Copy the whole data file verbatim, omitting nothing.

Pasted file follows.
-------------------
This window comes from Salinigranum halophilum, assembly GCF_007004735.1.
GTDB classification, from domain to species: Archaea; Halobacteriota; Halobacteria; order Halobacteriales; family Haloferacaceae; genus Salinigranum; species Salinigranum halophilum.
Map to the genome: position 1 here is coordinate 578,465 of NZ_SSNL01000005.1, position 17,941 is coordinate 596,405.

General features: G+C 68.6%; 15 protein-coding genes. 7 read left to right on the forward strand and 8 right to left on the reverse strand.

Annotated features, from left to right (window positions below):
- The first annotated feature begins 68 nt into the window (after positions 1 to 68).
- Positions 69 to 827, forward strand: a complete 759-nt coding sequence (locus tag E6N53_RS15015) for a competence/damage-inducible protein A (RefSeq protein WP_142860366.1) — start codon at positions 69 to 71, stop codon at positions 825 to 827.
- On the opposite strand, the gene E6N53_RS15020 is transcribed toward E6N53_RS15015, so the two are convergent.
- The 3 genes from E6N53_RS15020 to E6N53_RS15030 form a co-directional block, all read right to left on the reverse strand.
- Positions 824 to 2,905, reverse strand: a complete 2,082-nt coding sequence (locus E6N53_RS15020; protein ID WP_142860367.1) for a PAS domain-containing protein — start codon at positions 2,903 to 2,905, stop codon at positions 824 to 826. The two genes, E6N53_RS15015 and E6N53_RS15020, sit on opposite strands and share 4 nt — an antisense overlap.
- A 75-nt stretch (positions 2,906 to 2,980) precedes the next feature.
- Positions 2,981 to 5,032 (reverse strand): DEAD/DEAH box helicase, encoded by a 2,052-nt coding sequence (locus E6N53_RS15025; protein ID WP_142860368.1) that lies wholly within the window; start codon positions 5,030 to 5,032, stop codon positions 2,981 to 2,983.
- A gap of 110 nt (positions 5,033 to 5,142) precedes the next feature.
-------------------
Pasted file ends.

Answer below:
This window comes from Salinigranum halophilum, assembly GCF_007004735.1.
GTDB classification, from domain to species: Archaea; Halobacteriota; Halobacteria; order Halobacteriales; family Haloferacaceae; genus Salinigranum; species Salinigranum halophilum.
Map to the genome: position 1 here is coordinate 578,465 of NZ_SSNL01000005.1, position 17,941 is coordinate 596,405.

General features: G+C 68.6%; 15 protein-coding genes. 7 read left to right on the forward strand and 8 right to left on the reverse strand.

Annotated features, from left to right (window positions below):
- The first annotated feature begins 68 nt into the window (after positions 1 to 68).
- Positions 69 to 827, forward strand: a complete 759-nt coding sequence (locus tag E6N53_RS15015) for a competence/damage-inducible protein A (RefSeq protein WP_142860366.1) — start codon at positions 69 to 71, stop codon at positions 825 to 827.
- On the opposite strand, the gene E6N53_RS15020 is transcribed toward E6N53_RS15015, so the two are convergent.
- The 3 genes from E6N53_RS15020 to E6N53_RS15030 form a co-directional block, all read right to left on the reverse strand.
- Positions 824 to 2,905, reverse strand: a complete 2,082-nt coding sequence (locus E6N53_RS15020; protein ID WP_142860367.1) for a PAS domain-containing protein — start codon at positions 2,903 to 2,905, stop codon at positions 824 to 826. The two genes, E6N53_RS15015 and E6N53_RS15020, sit on opposite strands and share 4 nt — an antisense overlap.
- A 75-nt stretch (positions 2,906 to 2,980) precedes the next feature.
- Positions 2,981 to 5,032 (reverse strand): DEAD/DEAH box helicase, encoded by a 2,052-nt coding sequence (locus E6N53_RS15025; protein ID WP_142860368.1) that lies wholly within the window; start codon positions 5,030 to 5,032, stop codon positions 2,981 to 2,983.
- A gap of 110 nt (positions 5,033 to 5,142) precedes the next feature.